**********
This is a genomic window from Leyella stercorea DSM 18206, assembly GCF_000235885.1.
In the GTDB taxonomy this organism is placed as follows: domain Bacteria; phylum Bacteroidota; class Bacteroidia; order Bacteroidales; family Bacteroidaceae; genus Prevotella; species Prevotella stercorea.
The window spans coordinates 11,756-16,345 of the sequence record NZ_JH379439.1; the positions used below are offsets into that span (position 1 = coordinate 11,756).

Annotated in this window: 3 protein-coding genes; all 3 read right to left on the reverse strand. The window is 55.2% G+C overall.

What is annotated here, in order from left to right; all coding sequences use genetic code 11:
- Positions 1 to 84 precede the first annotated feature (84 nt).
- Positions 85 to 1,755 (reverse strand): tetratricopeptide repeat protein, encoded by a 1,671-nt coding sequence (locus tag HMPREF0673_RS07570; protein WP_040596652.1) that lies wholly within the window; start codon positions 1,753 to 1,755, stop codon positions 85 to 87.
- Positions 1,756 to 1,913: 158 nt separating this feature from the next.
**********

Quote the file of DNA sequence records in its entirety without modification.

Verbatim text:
This is a genomic window from Leyella stercorea DSM 18206, assembly GCF_000235885.1.
In the GTDB taxonomy this organism is placed as follows: domain Bacteria; phylum Bacteroidota; class Bacteroidia; order Bacteroidales; family Bacteroidaceae; genus Prevotella; species Prevotella stercorea.
The window spans coordinates 11,756-16,345 of the sequence record NZ_JH379439.1; the positions used below are offsets into that span (position 1 = coordinate 11,756).

Annotated in this window: 3 protein-coding genes; all 3 read right to left on the reverse strand. The window is 55.2% G+C overall.

What is annotated here, in order from left to right; all coding sequences use genetic code 11:
- Positions 1 to 84 precede the first annotated feature (84 nt).
- Positions 85 to 1,755 (reverse strand): tetratricopeptide repeat protein, encoded by a 1,671-nt coding sequence (locus tag HMPREF0673_RS07570; protein WP_040596652.1) that lies wholly within the window; start codon positions 1,753 to 1,755, stop codon positions 85 to 87.
- Positions 1,756 to 1,913: 158 nt separating this feature from the next.